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Search trees are data structures that support dynamic set operations including insert, search, delete and so on. Thus a search tree can be used both as a dictionary and as a priority queue.

Binary search tree is one of fundamental search trees. The keys in a binary search tree are always stored in such a way as to satisfy the following binary search tree property:

- Let $x$ be a node in a binary search tree. If $y$ is a node in the left subtree of $x$, then $y.key \leq x.key$. If $y$ is a node in the right subtree of $x$, then $x.key \leq y.key$.

The following figure shows an example of the binary search tree.

For example, keys of nodes which belong to the left sub-tree of the node containing 80 are less than or equal to 80, and keys of nodes which belong to the right sub-tree are more than or equal to 80. The binary search tree property allows us to print out all the keys in the tree in sorted order by an inorder tree walk.

A binary search tree should be implemented in such a way that the binary search tree property continues to hold after modifications by insertions and deletions. A binary search tree can be represented by a linked data structure in which each node is an object. In addition to a key field and satellite data, each node contains fields *left*, *right*, and *p* that point to the nodes corresponding to its left child, its right child, and its parent, respectively.

To insert a new value $v$ into a binary search tree $T$, we can use the procedure insert as shown in the following pseudo code. The insert procedure is passed a node $z$ for which $z.key = v$, $z.left = NIL$, and $z.right = NIL$. The procedure modifies $T$ and some of the fields of $z$ in such a way that $z$ is inserted into an appropriate position in the tree.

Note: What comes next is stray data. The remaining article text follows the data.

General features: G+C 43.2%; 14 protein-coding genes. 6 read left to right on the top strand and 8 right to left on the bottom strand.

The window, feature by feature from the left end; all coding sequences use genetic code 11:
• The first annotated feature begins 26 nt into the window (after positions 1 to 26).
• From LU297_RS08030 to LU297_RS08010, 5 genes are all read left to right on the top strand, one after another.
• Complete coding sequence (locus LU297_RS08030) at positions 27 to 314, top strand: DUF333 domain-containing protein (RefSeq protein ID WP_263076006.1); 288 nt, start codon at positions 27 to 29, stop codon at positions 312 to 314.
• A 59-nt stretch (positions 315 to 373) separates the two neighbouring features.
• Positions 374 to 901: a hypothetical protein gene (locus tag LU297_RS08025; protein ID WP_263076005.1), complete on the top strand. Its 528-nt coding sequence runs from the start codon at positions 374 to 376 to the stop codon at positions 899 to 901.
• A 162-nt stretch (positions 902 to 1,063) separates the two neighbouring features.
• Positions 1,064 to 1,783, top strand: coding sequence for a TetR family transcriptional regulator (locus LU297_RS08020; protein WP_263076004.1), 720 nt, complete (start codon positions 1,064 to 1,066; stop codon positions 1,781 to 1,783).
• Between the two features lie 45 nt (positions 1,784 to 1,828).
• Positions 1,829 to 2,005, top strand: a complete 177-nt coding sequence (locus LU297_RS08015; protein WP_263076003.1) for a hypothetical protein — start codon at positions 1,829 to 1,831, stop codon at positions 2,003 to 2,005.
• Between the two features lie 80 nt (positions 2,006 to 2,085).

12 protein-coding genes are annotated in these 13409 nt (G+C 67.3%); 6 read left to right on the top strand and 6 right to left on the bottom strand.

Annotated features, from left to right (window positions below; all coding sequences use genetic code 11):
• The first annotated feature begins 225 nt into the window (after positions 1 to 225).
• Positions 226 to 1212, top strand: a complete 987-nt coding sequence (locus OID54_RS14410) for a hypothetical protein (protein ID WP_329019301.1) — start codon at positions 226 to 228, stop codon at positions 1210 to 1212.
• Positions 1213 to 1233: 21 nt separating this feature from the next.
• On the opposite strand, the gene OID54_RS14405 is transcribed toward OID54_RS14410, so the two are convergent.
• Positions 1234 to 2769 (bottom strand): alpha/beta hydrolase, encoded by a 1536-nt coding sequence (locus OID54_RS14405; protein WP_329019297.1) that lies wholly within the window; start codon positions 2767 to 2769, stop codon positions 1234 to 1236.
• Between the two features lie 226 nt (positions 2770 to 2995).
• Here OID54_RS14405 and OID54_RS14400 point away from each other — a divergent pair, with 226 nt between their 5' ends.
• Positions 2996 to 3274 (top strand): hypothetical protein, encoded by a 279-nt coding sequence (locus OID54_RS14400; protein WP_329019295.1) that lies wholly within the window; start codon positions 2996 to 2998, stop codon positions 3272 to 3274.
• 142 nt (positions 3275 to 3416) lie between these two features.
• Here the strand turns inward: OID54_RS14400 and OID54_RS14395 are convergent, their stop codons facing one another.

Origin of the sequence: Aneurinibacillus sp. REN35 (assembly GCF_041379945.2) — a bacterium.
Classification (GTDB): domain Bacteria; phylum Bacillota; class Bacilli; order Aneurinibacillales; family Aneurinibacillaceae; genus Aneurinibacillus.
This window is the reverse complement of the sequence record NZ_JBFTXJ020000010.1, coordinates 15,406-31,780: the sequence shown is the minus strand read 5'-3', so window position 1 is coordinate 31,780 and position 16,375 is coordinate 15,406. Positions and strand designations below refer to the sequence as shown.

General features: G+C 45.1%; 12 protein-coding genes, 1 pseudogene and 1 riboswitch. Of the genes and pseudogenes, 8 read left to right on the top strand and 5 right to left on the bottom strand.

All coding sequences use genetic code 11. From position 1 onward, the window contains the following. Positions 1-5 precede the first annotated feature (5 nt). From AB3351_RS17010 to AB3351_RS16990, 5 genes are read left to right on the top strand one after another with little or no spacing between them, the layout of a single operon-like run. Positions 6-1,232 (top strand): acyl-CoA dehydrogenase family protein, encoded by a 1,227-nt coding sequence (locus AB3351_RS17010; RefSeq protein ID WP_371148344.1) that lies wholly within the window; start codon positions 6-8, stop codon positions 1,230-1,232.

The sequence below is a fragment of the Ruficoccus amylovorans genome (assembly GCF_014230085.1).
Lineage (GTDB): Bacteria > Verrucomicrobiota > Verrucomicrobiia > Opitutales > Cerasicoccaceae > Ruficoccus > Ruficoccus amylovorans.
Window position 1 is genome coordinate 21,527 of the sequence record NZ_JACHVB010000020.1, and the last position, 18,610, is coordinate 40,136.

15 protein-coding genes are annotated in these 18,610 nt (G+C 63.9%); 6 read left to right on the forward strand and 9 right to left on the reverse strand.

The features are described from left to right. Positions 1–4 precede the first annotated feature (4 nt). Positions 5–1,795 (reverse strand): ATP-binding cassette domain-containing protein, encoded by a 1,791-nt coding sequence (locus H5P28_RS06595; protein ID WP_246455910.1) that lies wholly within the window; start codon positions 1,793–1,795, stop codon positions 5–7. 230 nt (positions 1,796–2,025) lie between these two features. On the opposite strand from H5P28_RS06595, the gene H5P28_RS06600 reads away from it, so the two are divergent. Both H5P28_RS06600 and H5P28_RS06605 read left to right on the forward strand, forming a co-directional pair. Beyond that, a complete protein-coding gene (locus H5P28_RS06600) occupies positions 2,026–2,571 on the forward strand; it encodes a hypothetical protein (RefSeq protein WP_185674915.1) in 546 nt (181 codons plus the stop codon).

1 insert(T, z) 2 y = NIL // parent of x 3 x = 'the root of T' 4 while x ≠ NIL 5 y = x // set the parent 6 if z.key < x.key 7 x = x.left // move to the left child 8 else 9 x = x.right // move to the right child 10 z.p = y 11 12 if y == NIL // T is empty 13 'the root of T' = z 14 else if z.key < y.key 15 y.left = z // z is the left child of y 16 else 17 y.right = z // z is the right child of y

Write a program which performs the following operations to a binary search tree $T$.

- insert $k$: Insert a node containing $k$ as key into $T$.
- print: Print the keys of the binary search tree by inorder tree walk and preorder tree walk respectively.

You should use the above pseudo code to implement the insert operation. $T$ is empty at the initial state.

In the first line, the number of operations $m$ is given. In the following $m$ lines, operations represented by insert $k$ or print are given.

For each print operation, print a list of keys obtained by inorder tree walk and preorder tree walk in a line respectively. Put a space character __before each key__.

- The number of operations $\leq 500,001$
- The number of print operations $\leq 10$.
- $-2,000,000,000 \leq key \leq 2,000,000,000$
- The height of the binary tree does not exceed 100 if you employ the above pseudo code.
- The keys in the binary search tree are all different.

8 insert 30 insert 88 insert 12 insert 1 insert 20 insert 17 insert 25 print

1 12 17 20 25 30 88 30 12 1 20 17 25 88

Introduction to Algorithms, Thomas H. Cormen, Charles E. Leiserson, Ronald L. Rivest, and Clifford Stein. The MIT Press.